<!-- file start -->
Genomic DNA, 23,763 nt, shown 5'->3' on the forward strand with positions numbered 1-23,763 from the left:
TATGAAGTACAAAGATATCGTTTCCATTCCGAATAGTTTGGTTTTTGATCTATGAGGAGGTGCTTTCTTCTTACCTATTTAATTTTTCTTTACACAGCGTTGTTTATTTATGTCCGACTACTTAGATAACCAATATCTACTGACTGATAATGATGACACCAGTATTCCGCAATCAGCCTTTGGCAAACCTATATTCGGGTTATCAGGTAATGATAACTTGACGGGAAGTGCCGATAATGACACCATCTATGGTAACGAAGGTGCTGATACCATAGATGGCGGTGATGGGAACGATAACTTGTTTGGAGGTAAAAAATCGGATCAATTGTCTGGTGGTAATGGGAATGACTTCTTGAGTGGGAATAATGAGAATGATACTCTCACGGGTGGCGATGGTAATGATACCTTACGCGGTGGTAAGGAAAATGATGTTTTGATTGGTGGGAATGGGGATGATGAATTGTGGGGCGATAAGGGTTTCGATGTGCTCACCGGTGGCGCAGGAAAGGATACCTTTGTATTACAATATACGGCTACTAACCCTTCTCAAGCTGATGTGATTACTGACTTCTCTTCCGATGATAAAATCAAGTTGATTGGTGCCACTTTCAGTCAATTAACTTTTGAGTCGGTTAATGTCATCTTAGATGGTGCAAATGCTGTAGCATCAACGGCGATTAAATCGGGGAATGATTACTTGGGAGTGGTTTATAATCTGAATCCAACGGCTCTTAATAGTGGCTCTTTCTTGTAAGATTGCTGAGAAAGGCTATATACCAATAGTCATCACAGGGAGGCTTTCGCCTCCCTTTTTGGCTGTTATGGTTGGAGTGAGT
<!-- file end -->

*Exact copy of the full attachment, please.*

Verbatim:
Genomic DNA, 23,763 nt, shown 5'->3' on the forward strand with positions numbered 1-23,763 from the left:
TATGAAGTACAAAGATATCGTTTCCATTCCGAATAGTTTGGTTTTTGATCTATGAGGAGGTGCTTTCTTCTTACCTATTTAATTTTTCTTTACACAGCGTTGTTTATTTATGTCCGACTACTTAGATAACCAATATCTACTGACTGATAATGATGACACCAGTATTCCGCAATCAGCCTTTGGCAAACCTATATTCGGGTTATCAGGTAATGATAACTTGACGGGAAGTGCCGATAATGACACCATCTATGGTAACGAAGGTGCTGATACCATAGATGGCGGTGATGGGAACGATAACTTGTTTGGAGGTAAAAAATCGGATCAATTGTCTGGTGGTAATGGGAATGACTTCTTGAGTGGGAATAATGAGAATGATACTCTCACGGGTGGCGATGGTAATGATACCTTACGCGGTGGTAAGGAAAATGATGTTTTGATTGGTGGGAATGGGGATGATGAATTGTGGGGCGATAAGGGTTTCGATGTGCTCACCGGTGGCGCAGGAAAGGATACCTTTGTATTACAATATACGGCTACTAACCCTTCTCAAGCTGATGTGATTACTGACTTCTCTTCCGATGATAAAATCAAGTTGATTGGTGCCACTTTCAGTCAATTAACTTTTGAGTCGGTTAATGTCATCTTAGATGGTGCAAATGCTGTAGCATCAACGGCGATTAAATCGGGGAATGATTACTTGGGAGTGGTTTATAATCTGAATCCAACGGCTCTTAATAGTGGCTCTTTCTTGTAAGATTGCTGAGAAAGGCTATATACCAATAGTCATCACAGGGAGGCTTTCGCCTCCCTTTTTGGCTGTTATGGTTGGAGTGAGT